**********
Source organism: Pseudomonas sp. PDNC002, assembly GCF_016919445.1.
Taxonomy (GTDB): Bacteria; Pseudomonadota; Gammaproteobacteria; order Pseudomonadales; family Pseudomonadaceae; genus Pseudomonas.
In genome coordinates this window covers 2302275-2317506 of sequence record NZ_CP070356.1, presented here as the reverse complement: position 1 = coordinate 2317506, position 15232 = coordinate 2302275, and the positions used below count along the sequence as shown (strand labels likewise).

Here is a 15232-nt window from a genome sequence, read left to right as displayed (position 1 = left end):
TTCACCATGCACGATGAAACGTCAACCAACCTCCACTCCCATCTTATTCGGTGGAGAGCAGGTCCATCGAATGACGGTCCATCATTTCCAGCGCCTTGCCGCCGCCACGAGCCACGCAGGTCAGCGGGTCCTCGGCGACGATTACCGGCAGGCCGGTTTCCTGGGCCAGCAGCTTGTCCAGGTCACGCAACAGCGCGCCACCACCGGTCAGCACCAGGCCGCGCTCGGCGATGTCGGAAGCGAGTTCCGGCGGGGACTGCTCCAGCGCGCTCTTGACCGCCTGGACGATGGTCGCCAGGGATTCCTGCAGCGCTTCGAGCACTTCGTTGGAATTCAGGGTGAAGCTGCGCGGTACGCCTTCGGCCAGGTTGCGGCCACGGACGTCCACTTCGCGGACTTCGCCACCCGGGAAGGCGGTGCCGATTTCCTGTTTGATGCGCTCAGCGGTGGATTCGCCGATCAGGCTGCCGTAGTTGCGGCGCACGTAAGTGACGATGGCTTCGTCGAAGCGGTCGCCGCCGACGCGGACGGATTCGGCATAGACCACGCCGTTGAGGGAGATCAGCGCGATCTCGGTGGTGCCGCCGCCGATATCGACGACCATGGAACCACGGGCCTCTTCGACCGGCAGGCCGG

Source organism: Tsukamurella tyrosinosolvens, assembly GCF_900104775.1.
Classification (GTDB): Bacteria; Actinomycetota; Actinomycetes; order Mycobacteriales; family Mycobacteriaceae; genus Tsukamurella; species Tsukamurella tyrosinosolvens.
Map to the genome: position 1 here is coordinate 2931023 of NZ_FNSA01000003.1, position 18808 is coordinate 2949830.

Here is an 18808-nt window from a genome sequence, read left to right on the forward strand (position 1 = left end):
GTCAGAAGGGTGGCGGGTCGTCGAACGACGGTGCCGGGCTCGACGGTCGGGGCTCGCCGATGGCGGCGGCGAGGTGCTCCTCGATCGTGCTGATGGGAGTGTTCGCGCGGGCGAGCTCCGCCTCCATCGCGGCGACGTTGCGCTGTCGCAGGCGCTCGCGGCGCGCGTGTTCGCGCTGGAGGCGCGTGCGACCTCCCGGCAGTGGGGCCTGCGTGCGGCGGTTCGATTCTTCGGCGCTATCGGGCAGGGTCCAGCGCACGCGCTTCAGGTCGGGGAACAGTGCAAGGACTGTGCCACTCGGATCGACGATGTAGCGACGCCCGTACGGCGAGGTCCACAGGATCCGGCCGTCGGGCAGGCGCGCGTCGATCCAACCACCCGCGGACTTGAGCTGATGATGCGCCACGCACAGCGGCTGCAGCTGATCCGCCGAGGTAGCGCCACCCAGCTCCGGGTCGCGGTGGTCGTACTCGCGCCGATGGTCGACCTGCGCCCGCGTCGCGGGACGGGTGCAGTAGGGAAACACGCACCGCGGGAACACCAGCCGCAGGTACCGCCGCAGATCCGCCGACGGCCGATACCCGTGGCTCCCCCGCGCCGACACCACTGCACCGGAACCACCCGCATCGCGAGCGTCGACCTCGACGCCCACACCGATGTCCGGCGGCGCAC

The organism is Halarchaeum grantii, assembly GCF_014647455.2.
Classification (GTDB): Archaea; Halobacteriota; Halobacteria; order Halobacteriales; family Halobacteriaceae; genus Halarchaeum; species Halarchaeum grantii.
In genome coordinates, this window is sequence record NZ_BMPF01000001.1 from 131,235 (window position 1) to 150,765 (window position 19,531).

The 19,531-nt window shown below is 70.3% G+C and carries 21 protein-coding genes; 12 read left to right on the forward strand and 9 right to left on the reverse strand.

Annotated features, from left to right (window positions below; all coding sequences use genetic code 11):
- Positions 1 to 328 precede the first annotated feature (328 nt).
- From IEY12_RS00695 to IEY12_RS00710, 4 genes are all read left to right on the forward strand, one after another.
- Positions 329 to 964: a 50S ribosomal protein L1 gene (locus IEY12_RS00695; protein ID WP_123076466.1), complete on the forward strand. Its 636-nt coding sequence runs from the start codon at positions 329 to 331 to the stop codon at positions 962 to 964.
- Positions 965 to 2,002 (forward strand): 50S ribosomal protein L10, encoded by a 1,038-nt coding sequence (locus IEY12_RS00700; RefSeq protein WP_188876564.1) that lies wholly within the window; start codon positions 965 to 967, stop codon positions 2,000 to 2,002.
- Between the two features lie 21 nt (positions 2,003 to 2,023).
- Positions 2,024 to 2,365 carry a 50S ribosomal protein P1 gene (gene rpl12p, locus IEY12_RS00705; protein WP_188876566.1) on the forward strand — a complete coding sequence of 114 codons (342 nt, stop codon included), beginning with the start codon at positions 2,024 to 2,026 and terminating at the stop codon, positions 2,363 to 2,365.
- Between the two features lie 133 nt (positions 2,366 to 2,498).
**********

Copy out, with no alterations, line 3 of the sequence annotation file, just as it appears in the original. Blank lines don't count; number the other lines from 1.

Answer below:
In genome coordinates this window covers 2302275-2317506 of sequence record NZ_CP070356.1, presented here as the reverse complement: position 1 = coordinate 2317506, position 15232 = coordinate 2302275, and the positions used below count along the sequence as shown (strand labels likewise).